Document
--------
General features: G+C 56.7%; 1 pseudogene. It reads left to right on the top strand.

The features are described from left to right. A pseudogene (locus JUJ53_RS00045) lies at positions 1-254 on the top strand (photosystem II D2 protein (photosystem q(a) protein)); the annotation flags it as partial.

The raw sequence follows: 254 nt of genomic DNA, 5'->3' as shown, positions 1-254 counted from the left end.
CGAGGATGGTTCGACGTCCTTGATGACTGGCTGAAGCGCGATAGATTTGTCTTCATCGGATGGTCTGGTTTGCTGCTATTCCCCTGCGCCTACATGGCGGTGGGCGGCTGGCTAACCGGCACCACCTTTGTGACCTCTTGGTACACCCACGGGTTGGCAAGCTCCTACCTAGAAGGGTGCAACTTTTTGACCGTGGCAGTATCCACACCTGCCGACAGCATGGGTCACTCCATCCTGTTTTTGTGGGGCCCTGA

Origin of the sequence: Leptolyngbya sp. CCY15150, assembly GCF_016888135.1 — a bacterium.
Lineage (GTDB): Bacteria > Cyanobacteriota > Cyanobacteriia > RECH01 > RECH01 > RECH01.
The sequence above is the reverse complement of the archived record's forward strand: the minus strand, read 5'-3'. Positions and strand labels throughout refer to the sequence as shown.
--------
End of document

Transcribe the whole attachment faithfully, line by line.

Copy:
General features: G+C 56.7%; 1 pseudogene. It reads left to right on the top strand.

The features are described from left to right. A pseudogene (locus JUJ53_RS00045) lies at positions 1-254 on the top strand (photosystem II D2 protein (photosystem q(a) protein)); the annotation flags it as partial.

The raw sequence follows: 254 nt of genomic DNA, 5'->3' as shown, positions 1-254 counted from the left end.
CGAGGATGGTTCGACGTCCTTGATGACTGGCTGAAGCGCGATAGATTTGTCTTCATCGGATGGTCTGGTTTGCTGCTATTCCCCTGCGCCTACATGGCGGTGGGCGGCTGGCTAACCGGCACCACCTTTGTGACCTCTTGGTACACCCACGGGTTGGCAAGCTCCTACCTAGAAGGGTGCAACTTTTTGACCGTGGCAGTATCCACACCTGCCGACAGCATGGGTCACTCCATCCTGTTTTTGTGGGGCCCTGA

Origin of the sequence: Leptolyngbya sp. CCY15150, assembly GCF_016888135.1 — a bacterium.
Lineage (GTDB): Bacteria > Cyanobacteriota > Cyanobacteriia > RECH01 > RECH01 > RECH01.
The sequence above is the reverse complement of the archived record's forward strand: the minus strand, read 5'-3'. Positions and strand labels throughout refer to the sequence as shown.